How We Made a Gingerbread House Zoetrope

Video documentation of our gingerbread house zoetrope. Video: Liz Chiang

As preparators at The George Eastman Museum, we spend most of our time working behind the scenes to make sure that the museum’s collection objects and exhibits look their best. But this year, a few of us decided to get together over a couple of weekends and make an object of our own that combines two things for which The George Eastman Museum is well known: moving images and gingerbread houses.

Visitors to the museum are likely to have already run into a zoetrope on the second floor of the mansion, where a few of these Victorian era animation devices –designed to create the illusion of motion from a sequence of still images– are on display. And those who have visited the museum around the holidays have almost certainly encountered the plethora of gingerbread houses in the annual Sweet Creations display.

Simply titled Gingerbread Zoetrope, our contribution to this year’s Sweet Creations display is a functional zoetrope made from gingerbread, which features an animation of a gingerbread house being constructed and decorated just in time for a little gingerbread person to come home and get cozy by the fire.

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An interior view. Photo: Allan Phoenix

There are practically unlimited possibilities when it comes to creating a zoetrope animation in gingerbread, but here’s a brief description of how we made ours:


  • Gingerbread ingredients
  • Baking parchment
  • Royal icing ingredients
  • Food coloring
  • Various candies
  • Cardboard
  • Craft paper
  • Paint or markers
  • Record player
  • Glue
  • Cling wrap
  • A circular piece of plywood or heavy duty foam board


  • Oven
  • Baking sheet
  • Mixer
  • Mixing bowl
  • Utility knife
  • Cutting mat
  • Hot glue gun
  • Frosting piping bag and tips
  • Chef’s knife
  • Cutting board
  • Cookie cutters (optional)

Step One: Make a Mock-Up Zoetrope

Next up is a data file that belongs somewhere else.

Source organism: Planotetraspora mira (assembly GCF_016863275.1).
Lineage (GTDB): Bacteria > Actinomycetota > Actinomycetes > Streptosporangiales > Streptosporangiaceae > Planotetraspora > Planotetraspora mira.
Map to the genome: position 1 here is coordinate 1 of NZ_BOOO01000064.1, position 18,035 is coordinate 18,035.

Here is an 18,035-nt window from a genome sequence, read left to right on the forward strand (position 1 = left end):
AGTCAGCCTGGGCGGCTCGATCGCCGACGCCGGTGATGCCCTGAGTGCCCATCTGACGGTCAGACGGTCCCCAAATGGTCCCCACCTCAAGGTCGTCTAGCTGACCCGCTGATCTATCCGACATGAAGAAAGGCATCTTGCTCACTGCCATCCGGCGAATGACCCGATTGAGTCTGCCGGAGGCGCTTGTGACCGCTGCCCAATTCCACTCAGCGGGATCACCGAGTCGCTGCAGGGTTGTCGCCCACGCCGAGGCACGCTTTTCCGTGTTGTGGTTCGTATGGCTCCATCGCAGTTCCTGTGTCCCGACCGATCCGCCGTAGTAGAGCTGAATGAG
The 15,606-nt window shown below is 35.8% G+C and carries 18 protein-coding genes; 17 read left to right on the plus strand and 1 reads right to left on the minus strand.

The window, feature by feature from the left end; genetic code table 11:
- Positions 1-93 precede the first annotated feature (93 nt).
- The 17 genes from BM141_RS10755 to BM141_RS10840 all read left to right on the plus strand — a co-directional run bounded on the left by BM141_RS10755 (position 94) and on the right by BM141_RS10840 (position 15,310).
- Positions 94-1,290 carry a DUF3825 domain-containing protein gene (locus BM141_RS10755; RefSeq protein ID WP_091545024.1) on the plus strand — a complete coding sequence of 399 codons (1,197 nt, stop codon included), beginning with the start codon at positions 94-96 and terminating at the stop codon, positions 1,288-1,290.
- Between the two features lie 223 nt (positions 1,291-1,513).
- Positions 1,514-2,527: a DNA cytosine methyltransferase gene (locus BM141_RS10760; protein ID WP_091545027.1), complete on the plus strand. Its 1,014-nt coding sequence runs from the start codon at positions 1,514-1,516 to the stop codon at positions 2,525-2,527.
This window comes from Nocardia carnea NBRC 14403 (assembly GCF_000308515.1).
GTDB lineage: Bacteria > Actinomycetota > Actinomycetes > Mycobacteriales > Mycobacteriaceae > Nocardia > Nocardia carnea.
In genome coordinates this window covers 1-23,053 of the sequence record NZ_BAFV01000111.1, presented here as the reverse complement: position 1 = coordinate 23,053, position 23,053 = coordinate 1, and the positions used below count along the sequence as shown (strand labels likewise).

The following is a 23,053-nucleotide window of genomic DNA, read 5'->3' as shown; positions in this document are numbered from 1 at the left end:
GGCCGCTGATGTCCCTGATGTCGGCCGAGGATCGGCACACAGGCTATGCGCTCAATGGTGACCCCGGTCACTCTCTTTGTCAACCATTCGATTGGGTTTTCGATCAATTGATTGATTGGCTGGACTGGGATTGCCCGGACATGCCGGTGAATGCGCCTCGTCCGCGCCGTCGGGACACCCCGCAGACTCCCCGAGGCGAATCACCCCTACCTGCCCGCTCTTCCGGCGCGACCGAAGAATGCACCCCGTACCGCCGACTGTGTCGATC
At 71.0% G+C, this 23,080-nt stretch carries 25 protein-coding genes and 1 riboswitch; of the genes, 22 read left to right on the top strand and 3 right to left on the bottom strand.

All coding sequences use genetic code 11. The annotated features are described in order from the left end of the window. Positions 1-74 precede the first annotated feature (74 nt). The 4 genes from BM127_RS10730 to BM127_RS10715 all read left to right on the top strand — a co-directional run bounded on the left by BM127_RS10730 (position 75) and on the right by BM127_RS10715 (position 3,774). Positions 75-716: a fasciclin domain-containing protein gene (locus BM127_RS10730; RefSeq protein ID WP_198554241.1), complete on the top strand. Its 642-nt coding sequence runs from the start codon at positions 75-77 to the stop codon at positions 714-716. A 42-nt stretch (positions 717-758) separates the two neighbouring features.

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Cutting out mock gingerbread house cookies for each frame of our animation. Photo: Andrew Salomone

Making a zoetrope out of anything is a project in itself; so we spent some time experimenting with various designs and animations before starting on ours. One of the perks of working with gingerbread is that it looks similar to cardboard, this means the materials you will need to create a functional mock-up are readily available and probably free!

We used a hot glue gun to put our full-scale cardboard mock-up together and test our animation. Keep in mind that you may have to take your mock-up apart when you’re done so that the cardboard pieces can be used as templates for your gingerbread pieces. The less glue you use, the easier the overall process will be.

We chose to make our animation an odd number of frames, placing the viewing slits at the corners of each panel. After some experimentation, we settled on seven frames and tested our animation by placing it on a record player and watching it spin.

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An animated GIF of our mock-up in action! Video: Andrew Salomone

Step Two: Cut Out the Gingerbread

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A row of cut-out gingerbread person cookies! Photo: Allan Phoenix

After mixing and rolling out our gingerbread dough, we used one of our cardboard panel walls as a template for our gingerbread panel walls. We cut out the gingerbread around the template and baked the pieces until we had enough to make our zoetrope (and we made a few extra, just in case!).